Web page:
One of the best eye-openers I have ever read!
I am so glad I started this book now and not earlier, because I couldn’t have handled some of the grotesque details this book paints. Khaled Hosseini has easily become one of my favorite authors to date.
Amir and Hassan as boys, have all the readers reminiscing about their childhood when they run around in the Wazir Akbar Khan neighborhood, climbing trees and flying kites; they play together and spend many a time under the Pomegranate tree where Amir reads to Hassan.They even carve their names into the bark “Amir and Hassan. The Sultans of Kabul”. But the similarities end there.
Hassan has an almost God-like devotion to Amir, which sadly isn’t reciprocated. Nevertheless Hassan with his simpleton way of life and innocent words steals the first half of the book (“For you a thousand times over”). Even as the kinship continues to grow, the racial differences between them shows it‘s ugly face when Assef, the ruffian threatens them, especially the Hazara boy, Hassan. The pivotal point of the story is when Hassan is raped by Assef because he doesn’t yield to his demands. Twelve year old Amir watches, helpless, as his best friend is tormented. This leaves him an insomniac for the major part of his life. Distress replaces the smiles on both their faces. Amir resorts to curt indifference, while Hassan prepares to forget the trauma for the dreary days following the incident.
Amir’s relationship with his Baba is fragile. Amir finds his passion in writing but his father only has disapproving eyes when he sits with a book instead of playing football like all boys of his age. The little boy yearning for love from a father who is poles apart from him is endearing.
I still don’t understand why Amir decided to drive poor Hassan out of his life by planting fake evidence. But once Ali and Hassan leave, the story drops to a mundane narration.
Things take a sudden turn when Amir and Baba are forced to leave their legacy and hometown because of the Soviet invasion. They take refuge in Fremont, California where Baba works a menial job in a gas station while Amir goes to College. It is the separation from his nation and the reckless Afghani within Baba that quickens his already deteriorating health.
“Afghans abhor rules but cherish customs”
Time goes by, and Amir marries but isn’t blessed with any children. A phone call from an old family friend brings back all memories of Afghan to Amir. He visits this friend, Rahim Khan , who tells Amir about Hassan’s sad death at the Taliban’s gunpoint. He also drops him a huge bombshell when he tells that Hassan is in fact his illegal half-brother and that he has a half-nephew.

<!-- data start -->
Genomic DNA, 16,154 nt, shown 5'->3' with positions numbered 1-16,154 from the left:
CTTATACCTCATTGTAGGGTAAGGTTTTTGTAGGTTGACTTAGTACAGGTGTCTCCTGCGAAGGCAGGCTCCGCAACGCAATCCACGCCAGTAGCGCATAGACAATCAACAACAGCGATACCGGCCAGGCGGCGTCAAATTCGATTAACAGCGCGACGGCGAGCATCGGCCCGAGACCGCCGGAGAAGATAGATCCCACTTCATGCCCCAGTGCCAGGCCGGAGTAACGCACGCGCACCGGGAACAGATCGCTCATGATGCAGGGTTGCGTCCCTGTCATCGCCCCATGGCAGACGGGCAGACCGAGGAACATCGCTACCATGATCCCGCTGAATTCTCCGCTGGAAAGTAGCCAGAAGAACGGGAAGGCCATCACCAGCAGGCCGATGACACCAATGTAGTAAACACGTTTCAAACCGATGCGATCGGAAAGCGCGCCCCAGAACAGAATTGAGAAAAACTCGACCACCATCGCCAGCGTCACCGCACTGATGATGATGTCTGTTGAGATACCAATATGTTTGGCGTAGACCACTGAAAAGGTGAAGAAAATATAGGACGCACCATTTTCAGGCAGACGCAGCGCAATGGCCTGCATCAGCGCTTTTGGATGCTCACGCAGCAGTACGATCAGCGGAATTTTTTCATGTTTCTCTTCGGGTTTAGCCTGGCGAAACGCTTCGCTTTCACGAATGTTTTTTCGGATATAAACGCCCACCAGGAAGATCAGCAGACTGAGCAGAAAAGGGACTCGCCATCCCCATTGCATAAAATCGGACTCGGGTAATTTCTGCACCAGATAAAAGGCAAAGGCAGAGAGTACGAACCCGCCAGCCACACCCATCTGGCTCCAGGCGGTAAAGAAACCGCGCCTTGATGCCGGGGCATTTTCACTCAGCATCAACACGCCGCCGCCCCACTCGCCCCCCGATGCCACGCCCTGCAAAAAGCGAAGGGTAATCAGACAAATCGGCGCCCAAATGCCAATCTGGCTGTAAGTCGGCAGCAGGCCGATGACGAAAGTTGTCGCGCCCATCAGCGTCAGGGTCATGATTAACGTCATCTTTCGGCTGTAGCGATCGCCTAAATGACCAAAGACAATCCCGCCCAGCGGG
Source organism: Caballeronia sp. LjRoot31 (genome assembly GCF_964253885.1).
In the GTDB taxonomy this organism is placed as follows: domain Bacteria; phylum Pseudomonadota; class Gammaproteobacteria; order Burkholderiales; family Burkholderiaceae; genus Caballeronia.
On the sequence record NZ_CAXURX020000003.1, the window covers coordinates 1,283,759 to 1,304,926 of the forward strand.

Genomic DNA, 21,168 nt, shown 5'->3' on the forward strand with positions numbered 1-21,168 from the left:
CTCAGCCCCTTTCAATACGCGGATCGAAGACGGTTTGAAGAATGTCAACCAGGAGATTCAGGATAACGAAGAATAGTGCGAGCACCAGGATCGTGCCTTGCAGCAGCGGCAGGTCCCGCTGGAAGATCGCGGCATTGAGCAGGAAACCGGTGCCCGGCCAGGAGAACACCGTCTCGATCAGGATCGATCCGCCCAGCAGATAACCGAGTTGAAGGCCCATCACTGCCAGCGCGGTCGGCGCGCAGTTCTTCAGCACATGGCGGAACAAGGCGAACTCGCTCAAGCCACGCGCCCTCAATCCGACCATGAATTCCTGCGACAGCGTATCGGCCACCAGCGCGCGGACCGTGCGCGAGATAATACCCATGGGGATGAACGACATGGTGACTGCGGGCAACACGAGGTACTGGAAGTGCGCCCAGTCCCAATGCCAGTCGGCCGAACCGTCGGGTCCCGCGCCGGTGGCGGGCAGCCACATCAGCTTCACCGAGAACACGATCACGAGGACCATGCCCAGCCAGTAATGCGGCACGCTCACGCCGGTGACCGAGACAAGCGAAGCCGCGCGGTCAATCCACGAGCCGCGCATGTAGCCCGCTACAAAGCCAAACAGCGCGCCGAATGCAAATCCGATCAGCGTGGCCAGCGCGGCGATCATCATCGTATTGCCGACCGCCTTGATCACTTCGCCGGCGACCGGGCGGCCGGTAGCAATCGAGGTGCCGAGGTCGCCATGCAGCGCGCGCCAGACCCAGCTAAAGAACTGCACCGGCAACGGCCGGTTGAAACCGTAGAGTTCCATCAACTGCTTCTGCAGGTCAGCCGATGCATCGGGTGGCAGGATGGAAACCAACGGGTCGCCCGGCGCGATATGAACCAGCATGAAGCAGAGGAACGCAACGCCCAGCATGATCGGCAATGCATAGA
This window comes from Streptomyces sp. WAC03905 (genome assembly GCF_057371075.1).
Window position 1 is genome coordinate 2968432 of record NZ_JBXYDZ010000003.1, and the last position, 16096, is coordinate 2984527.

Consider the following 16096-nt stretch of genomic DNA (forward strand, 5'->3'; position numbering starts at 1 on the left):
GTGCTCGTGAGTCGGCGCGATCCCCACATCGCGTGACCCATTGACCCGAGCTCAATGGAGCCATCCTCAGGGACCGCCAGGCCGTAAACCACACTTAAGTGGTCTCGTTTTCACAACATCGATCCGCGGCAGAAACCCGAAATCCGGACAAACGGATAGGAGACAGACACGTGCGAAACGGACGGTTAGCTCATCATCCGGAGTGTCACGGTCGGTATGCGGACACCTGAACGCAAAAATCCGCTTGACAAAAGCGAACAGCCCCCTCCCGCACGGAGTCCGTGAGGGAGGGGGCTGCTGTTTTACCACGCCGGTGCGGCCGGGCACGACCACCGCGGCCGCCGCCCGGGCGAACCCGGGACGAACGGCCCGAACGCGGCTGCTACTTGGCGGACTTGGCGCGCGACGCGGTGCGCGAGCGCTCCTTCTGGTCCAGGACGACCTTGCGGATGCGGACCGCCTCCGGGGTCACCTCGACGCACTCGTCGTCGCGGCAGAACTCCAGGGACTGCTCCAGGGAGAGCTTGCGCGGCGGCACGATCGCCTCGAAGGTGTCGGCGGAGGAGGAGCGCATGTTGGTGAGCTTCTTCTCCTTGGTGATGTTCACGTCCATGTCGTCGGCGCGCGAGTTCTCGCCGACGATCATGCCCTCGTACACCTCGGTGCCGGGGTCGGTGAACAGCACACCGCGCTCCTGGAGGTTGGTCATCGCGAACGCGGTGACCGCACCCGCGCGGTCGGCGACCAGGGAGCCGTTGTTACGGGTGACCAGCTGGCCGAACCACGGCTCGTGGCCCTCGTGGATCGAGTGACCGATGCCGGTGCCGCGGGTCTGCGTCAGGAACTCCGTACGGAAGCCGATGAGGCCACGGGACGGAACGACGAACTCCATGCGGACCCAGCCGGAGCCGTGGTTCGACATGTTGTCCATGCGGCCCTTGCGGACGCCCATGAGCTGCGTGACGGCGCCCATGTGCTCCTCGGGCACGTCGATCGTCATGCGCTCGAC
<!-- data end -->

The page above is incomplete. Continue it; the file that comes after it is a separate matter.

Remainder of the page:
Amir decides to seek redemption by rescuing this nephew, Sohrab from one of the orphanages in Afghan. Amir finds Afghan in a decaying fashion: a scrubby, miserable beggar turns out to be a professor who used to teach literature.
The encounters Amir has with Farid in new Afghan is given in a crass and morbid manner.
The moments in the book which made indelible impressions on me ..
- the scene where a human leg is auctioned off to feed the lowly families who can no longer afford meat.
- the scene in which a Talib heartlessly murders two Hazaras in an open group by hurling stones at their half-buried bodies…..
- …..the result of which that is a mangled mash of flesh and blood .
- the Taliban wearing the shirt with the blood of his victims with nonchalance.
Amir is reminded of his childhood friend, his brother, when he looks at Sohrab. The Taliban leader, his nemesis, Assef has Sohrab under his control and has shown the kid no mercy.
A fight ensues between Amir and Assef to settle their old score and for Sohrab’s freedom. Assef easily overpowers the docile writer, but Sohrab, like a true son of his father, aims his slingshot at Assef’s eye. I cannot forget the gruesome imagery of the brass ball projectile from the slingshot that lodges in Assef’s eye socket after squishing his eye. Amir and Sohrab get out of Afghan alive.
The author showed us how adoption into an American family can be tricky with all the official procedures. Sohrab’s terror and trauma returns when he hears from Amir that he will have to enroll in an orphanage before he can go with him to America. The kid’s silent suffering has us wiping tears from the corner of our eyes. But his resilience is seen when he decides to commit suicide by drowning himself in the bathtub with his wrists cut open.
The book ends with Sohrab finally moving to America and being adopted by Amir. Amir makes peace with his past and learns to stand up for himself and others who are dependent on him, which he has never been able to do before. One fine day, man and son find common ground in kite-flying sport.
“The Kite Runner” was not just a story, but a life lesson on humanity, kindness, brotherhood and virtue. It shook me up very bad and I know I will never be the same again.
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